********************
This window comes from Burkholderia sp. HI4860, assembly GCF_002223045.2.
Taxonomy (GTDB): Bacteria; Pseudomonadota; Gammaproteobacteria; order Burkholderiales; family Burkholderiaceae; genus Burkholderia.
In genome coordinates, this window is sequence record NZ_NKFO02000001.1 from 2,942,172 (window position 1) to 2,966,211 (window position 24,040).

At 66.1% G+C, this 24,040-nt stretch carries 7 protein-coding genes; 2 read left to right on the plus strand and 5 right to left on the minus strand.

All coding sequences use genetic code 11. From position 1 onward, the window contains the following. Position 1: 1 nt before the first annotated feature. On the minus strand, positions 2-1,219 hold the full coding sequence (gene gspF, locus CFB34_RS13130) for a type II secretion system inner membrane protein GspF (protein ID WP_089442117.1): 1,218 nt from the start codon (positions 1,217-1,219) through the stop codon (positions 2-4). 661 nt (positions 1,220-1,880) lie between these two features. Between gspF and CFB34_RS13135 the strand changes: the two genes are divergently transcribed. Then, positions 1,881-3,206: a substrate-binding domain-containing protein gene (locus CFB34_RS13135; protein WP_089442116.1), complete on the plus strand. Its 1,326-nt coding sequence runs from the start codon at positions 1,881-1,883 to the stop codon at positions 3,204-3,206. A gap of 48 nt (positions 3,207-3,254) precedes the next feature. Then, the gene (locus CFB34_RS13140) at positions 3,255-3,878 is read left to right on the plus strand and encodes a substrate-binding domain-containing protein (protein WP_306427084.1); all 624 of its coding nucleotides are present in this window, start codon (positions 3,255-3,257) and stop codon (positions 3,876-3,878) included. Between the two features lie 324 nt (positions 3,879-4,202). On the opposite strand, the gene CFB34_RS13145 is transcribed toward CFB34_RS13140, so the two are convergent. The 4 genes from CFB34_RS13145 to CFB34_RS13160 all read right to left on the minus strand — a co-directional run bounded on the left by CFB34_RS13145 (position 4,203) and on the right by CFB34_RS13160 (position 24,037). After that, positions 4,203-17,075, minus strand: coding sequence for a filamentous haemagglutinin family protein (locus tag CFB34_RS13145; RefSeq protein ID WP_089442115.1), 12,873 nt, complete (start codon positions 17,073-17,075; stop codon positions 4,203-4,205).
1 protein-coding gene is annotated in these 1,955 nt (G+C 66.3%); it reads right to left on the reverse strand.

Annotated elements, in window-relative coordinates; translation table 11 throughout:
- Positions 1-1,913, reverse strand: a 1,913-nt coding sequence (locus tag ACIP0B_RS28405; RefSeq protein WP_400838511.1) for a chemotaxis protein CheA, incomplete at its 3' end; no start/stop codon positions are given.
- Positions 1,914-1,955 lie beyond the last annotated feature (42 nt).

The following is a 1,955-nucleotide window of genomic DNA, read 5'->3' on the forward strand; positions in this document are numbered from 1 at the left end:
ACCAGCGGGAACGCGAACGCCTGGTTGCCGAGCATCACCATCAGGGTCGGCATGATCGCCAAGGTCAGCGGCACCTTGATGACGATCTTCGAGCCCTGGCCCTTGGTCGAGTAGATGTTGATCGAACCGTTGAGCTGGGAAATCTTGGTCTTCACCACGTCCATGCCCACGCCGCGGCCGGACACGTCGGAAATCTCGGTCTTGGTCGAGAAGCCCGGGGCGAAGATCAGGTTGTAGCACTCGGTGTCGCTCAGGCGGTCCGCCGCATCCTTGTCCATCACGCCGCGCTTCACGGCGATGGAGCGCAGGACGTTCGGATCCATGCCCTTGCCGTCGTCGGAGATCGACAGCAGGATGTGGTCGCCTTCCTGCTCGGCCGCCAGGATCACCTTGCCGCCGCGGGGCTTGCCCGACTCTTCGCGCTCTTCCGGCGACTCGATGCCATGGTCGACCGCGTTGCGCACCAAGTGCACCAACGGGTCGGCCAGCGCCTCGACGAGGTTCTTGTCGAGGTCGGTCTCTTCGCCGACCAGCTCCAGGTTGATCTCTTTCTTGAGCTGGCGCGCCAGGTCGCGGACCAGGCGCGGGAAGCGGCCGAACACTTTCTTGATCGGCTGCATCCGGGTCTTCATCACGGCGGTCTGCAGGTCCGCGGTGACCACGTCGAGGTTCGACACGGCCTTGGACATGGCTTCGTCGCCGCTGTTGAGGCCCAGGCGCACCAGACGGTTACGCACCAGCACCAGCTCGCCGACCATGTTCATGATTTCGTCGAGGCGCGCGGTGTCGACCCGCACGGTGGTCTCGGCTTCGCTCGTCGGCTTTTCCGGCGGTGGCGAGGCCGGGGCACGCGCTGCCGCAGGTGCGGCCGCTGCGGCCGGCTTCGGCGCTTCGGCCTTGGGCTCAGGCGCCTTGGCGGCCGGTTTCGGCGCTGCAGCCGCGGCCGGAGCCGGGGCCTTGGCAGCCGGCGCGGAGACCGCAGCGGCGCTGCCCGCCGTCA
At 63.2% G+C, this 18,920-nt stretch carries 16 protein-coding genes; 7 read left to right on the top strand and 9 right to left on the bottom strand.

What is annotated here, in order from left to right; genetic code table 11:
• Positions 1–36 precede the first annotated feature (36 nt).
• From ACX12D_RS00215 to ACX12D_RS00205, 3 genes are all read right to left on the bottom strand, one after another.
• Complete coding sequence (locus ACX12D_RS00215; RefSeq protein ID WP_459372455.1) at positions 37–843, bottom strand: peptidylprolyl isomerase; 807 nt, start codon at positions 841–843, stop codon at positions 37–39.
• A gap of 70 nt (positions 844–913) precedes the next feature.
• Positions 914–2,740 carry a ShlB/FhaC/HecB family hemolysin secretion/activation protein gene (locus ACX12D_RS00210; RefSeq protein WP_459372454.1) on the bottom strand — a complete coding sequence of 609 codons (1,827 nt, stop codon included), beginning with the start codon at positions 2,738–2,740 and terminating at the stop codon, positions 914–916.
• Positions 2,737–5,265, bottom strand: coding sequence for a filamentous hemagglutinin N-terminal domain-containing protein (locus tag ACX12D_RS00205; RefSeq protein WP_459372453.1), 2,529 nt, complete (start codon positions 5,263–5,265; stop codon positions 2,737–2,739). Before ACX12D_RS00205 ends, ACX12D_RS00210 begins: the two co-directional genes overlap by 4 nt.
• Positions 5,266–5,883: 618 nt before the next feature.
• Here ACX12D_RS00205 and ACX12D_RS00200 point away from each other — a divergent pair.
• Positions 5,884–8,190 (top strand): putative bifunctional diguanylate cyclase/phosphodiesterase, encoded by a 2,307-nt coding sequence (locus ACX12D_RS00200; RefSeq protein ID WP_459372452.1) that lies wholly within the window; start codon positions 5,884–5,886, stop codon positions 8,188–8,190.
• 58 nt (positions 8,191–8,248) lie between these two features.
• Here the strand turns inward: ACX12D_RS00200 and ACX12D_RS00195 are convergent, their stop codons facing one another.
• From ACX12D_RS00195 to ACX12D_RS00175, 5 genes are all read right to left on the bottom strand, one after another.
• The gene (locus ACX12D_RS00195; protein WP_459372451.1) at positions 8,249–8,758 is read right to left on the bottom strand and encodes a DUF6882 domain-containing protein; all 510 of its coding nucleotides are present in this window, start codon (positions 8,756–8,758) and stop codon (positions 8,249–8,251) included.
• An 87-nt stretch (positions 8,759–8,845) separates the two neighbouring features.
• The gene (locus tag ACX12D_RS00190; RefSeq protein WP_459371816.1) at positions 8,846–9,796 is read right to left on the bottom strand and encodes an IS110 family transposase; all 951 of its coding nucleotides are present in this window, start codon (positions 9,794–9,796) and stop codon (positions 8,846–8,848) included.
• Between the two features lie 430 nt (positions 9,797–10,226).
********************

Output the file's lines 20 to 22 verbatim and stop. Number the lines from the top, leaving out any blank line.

• Positions 5,266–5,883: 618 nt before the next feature.
• Here ACX12D_RS00205 and ACX12D_RS00200 point away from each other — a divergent pair.
• Positions 5,884–8,190 (top strand): putative bifunctional diguanylate cyclase/phosphodiesterase, encoded by a 2,307-nt coding sequence (locus ACX12D_RS00200; RefSeq protein ID WP_459372452.1) that lies wholly within the window; start codon positions 5,884–5,886, stop codon positions 8,188–8,190.